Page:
The Fitzgerald Scale – Mike Gushes About Battlefield 1 for a Bit

I’d never played a Battlefield game before, but numerous positive reviews for Battlefield 1 (including here on this very site) combined with the game’s interesting setting of the First World War moved me to give it a try, and I’m very happy that I did.

Picking the First World War as a setting for a video game was always going to be difficult to pull off, owing to the sheer horror of the war itself. Whereas the Second World War can be placed in some kind of narrative context due to the unbridled evil of Hitler and the Third Reich, the First World War does not benefit from that same context.

Yes, it’s overly simplistic to merely state that the Nazis were the bad guys and the Allies were the good guys, but the fact does remain that Hitler’s horrific plans to eliminate not just the Jews but also other ethnic minorities, homosexuals, and even the handicapped (I’ve been to a site while on a walking tour of Berlin where the Nazis set up labs for people with special needs, where they were brutally experimented on in monstrous fashion) did certainly give strong reasons to fight both him and the state that backed him. As with all things in life, nothing is ever truly black and white, but the point remains that making a game where you fight Nazis is a much easier sell than making a game where you have been sent to your death for essentially nothing.

Make no mistake, the First World War was a senseless theatre of barbarity, which stemmed from little more than the major European powers of the time having a dick measuring contest that ended up spilling over into four vicious years of slaughter and anguish. Rather than actually fighting for something tangible, like bringing down a truly evil dictator, nearly every soldier in the First World War went to his death for little reason other than posturing from the ruling classes.

Pompous, out of touch generals threw soldier after soldier into a hail storm of bullets for gains of maybe a couple of inches, as puddles of blood grew into oceans. And as if that wasn’t bad enough, the horrendous bodge job of the resulting peace by the Allies at Versailles did little more than create the economic and social downturn in Germany that ultimately led to the Nazis gaining traction to begin with. So, not only was the war a pointless waste of life, it also directly led to its subsequent sequel twenty years later.

With that said, perhaps you can understand why this would be shaky ground to base the narrative of a video game? But not only does Battlefield 1 successfully do justice to the absolute horror of the war in as tasteful a manner as possible, but it also manages to create an engaging and enjoyable experience to go along with it.

Yes, the game wants you to feel the weight of the situation and never misses a chance to ram home the desolation and desperation of a world slowly choking to death on the stench of war, but it also understands that you want to have some fun at the same time, and it balances the two competing philosophies with aplomb.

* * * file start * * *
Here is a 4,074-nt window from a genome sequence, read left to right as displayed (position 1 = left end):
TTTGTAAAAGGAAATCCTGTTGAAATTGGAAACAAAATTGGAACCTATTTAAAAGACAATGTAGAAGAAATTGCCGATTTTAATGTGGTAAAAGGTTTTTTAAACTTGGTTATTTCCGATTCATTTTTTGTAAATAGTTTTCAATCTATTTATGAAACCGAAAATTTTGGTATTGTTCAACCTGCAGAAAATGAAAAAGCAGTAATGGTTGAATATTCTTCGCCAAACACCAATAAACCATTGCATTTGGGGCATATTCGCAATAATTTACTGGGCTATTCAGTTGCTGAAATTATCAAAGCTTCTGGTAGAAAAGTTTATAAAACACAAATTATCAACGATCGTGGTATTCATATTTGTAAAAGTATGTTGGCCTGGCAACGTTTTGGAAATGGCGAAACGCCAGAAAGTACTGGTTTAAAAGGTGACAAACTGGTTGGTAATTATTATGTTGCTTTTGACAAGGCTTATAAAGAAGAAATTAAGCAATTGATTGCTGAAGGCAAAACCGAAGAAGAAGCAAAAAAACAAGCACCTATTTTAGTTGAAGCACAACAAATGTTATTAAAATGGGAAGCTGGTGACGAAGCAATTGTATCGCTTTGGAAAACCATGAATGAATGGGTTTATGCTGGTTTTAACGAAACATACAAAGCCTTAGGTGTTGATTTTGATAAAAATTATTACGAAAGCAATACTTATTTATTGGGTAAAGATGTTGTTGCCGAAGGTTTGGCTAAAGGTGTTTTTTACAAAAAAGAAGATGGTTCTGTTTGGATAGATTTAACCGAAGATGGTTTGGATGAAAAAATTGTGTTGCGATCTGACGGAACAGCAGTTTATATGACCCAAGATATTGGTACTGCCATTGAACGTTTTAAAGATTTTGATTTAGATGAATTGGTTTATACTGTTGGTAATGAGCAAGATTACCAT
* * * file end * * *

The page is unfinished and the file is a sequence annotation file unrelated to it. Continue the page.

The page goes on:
In one of the missions with the British tank crew, you have to infiltrate a small French village to find important items required to repair your spluttering tank. You can tackle the mission however you like. For instance, you can use windmills dotted around the stage to scope the area before stealthily sneaking in, getting what you need, and then quietly sneaking your way back to the tank. Alternatively, you can do what I did after a bit of exploring, which was mount a nearby horse and start blowing everyone to fuck and back with anti-tank weaponry before galloping over to a group of flummoxed German soldiers and cutting them to pieces with my sabre!

I can honestly state that those few minutes I spent on horseback in that village were some of the most exciting and pulsating minutes I’d experienced all year on my PS4. I’ve not had a proper chance to dive into the multiplayer yet, instead focusing on the campaigns, but if that’s similarly good, then Battlefield 1 may honestly be in the running for my favourite game of 2016.

I must make special mention of the voice acting in this game, which is frankly some of the best I’ve ever encountered. Voice acting is a real art form, and when it’s done right it does so much to make you feel connected to the characters in the game. I didn’t like every character in the game, but I certainly felt strongly one way or another, which I think is incredibly important when it comes to engagement in a story-based campaign.

It’s been said elsewhere, but I feel it bears repeating, you could honestly make a decent full length campaign out of any of the six story arcs in this game. The characters are powerful enough to pay that off, and that’s a testament not just to the scripting but also the actors for injecting life into each single one.

So yeah, I really like this game. Give it a butchers if you haven’t already.

That’s yer lot for this week, I’ll be back next week with a Retro Feature, as I finish my look at the THQ/AKI N64 wrestling games, so stay tuned for that!

In the meantime, why not have a goosey gander at these other great articles here on Gaming Respawn? Go on, I know you want to!

You can read Emiliano’s review of Civilization VI by clicking right HERE

And you can check out Gaming Respawn’s SPOOKtacular Halloween Special by clicking right HERE

Thanks for reading!

The Urban Dictionary defines “The Fitzgerald Scale” as “A scale used to measure the awkwardness of a situation. The Fitzgerald Scale is divided into ten subunits, called ‘Geralds’. Each Gerald is in turn divided into ten Subgeralds, which gives 100 possible levels of awkwardness. One Gerald is a commonly awkward level, where a ten Gerald situation would be a scarring event.”

Man, the atmosphere of that party was off the Fitzgerald Scale when we decided to leave

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